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Gary v. United States

United States District Court, N.D. New York

January 15, 2020

RONALD GARY, Plaintiff,
v.
UNITED STATES OF AMERICA et al., Defendants.

          SUMMARY ORDER

          GARY L. SHARPE, UNITED STATES DISTRICT JUDGE.

         Plaintiff pro se Ronald Gary commenced this action against defendants United States of America and Sterling Medical Associations, Inc., alleging claims of medical malpractice and negligence. (See generally Am. Compl., Dkt. No. 17.) Pending are defendants' unopposed motions to dismiss for failure to prosecute. (Dkt. Nos. 55, 56.) For the reasons that follow, defendants' motions are granted.

         On October 3, 2018, Gary's then-counsel moved to withdraw. (Dkt. No. 44.) Defendants did not oppose this motion. (Dkt. Nos. 45, 46.) On October 16, 2018, the court granted the motion, and provided Gary thirty days to obtain new counsel. (Dkt. Nos. 47, 48.) After a telephone conference held on December 10, 2018, the court extended Gary's time to retain counsel, and ordered him to provide a status update as to his progress if no attorney was retained or appeared by January 14, 2019. (Dkt. No. 50.) No. attorney appeared, and Gary did not provide a status update. The court subsequently issued two warnings to Gary, while also affording Gary additional time to attempt to retain an attorney. (Dkt. Nos. 51, 54.) After deadlines expired, with no update from Gary, defendants filed their motions to dismiss. (Dkt. Nos. 55, 56.) Despite yet another extension, this time to respond to the motions, Gary did not respond. (Dkt. No. 57.) On July 16, 2019, Gary was sent a pro se handbook and notice, with instruction to read, sign, and return the notice for filing. (Dkt. No. 59.) Gary failed to do so. In sum, nearly nine months have passed since Gary was ordered, and has failed, to obtain new counsel, albeit multiple extensions and warnings.

         As pertinent here, Fed.R.Civ.P. 41(b)[1] permits dismissal of an action upon the motion of a defendant “[i]f the plaintiff fails to prosecute or to comply with . . . a court order.” “[D]ismissal for failure to prosecute is a ‘harsh remedy to be utilized only in extreme situations.'” United States ex rel. Drake v. Norden Sys., Inc., 375 F.3d 248, 254 (2d Cir. 2004) (quoting Minnette v. Time Warner, 997 F.2d 1023, 1027 (2d Cir. 1993)). To determine whether dismissal for failure to prosecute is appropriate, the court must consider the five factors-none of which are dispositive-articulated in Drake:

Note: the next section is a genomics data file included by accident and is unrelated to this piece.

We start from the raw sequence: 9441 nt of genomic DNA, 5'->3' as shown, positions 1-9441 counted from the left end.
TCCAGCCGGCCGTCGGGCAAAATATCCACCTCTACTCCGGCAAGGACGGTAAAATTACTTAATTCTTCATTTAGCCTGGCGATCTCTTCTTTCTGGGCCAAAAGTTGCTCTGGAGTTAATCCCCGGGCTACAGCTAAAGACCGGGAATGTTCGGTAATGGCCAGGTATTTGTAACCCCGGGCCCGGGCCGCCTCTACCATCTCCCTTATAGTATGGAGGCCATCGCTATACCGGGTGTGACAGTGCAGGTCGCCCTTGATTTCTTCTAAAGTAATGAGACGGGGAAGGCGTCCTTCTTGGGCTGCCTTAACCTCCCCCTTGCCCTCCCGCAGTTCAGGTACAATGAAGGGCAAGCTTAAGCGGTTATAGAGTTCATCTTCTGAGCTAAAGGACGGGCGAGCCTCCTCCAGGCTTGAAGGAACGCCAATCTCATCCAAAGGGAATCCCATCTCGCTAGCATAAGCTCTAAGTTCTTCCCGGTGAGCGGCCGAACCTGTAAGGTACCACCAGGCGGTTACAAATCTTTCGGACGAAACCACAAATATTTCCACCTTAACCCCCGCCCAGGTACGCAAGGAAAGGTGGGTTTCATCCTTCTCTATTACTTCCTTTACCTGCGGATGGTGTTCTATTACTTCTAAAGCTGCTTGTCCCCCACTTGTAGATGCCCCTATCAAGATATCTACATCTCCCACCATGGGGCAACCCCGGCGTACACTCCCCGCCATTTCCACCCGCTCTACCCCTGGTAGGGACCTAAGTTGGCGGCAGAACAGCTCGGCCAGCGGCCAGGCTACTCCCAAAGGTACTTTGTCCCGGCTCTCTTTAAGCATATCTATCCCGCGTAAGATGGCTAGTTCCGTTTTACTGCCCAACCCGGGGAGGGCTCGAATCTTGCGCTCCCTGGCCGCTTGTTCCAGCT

whether: (1) the plaintiff's failure to prosecute caused a delay of significant duration; (2) plaintiff was given notice that further delay would result in dismissal; (3) defendant was likely to be prejudiced by further delay; (4) the need to alleviate court calendar congestion was carefully balanced against plaintiff's right to an opportunity for a day in court; and (5) the trial court adequately assessed the efficacy of lesser sanctions.

Id. at 254 (citations omitted).

         The court notes that Gary's failure to respond in opposition to the pending motions to dismiss is not without significance; under this court's Local Rules, a party's failure to respond to a properly filed motion can constitute consent to the granting of that motion, so long as the court determines that the moving party has met its burden demonstrating entitlement to the relief requested. See N.D.N.Y. L.R. 7.1(b)(3); Herring v. Tabor, No. 9:12-cv-1739, 2014 WL 2946545, at *5 (N.D.N.Y. June 30, 2014) (noting that where a defendant's motion to dismiss is unopposed, the “burden of persuasion is lightened such that, in order to succeed, the motion need only be ‘facially meritorious.'” (citation omitted)). Additionally, under the Local Rules, “plaintiff's failure to take action for four (4) months shall be presumptive evidence of lack of prosecution.” N.D.N.Y. L.R. 41.2(a).

         Defendants have accurately cited proper legal authority supporting the ground upon which their motions are based, (Dkt. No. 55, Attach. 6 at 2; Dkt. No. 56, Attach. 2 at 3-4), and have sufficiently argued the relevant factors which favor dismissal, (Dkt. No. 55, Attach. 6 at 2-3; Dkt. No. 56, Attach. 2 at 4-6). For all of the reasons explained in defendants' motion papers, which the court adopts, dismissal is warranted. Accordingly, the motions are granted, and Gary's action is dismissed for failure to prosecute.

         Accordingly, it is hereby

         ORDERED that defendants' motions to dismiss (Dkt. Nos. 55, 56) are GRANTED; and it is further

         ORDERED that Gary's amended complaint (Dkt. No. 17) is DISMISSED; and it is further

         ORDERED that the Clerk provide a copy of this Memorandum-Decision and Order to the parties.

         IT ...


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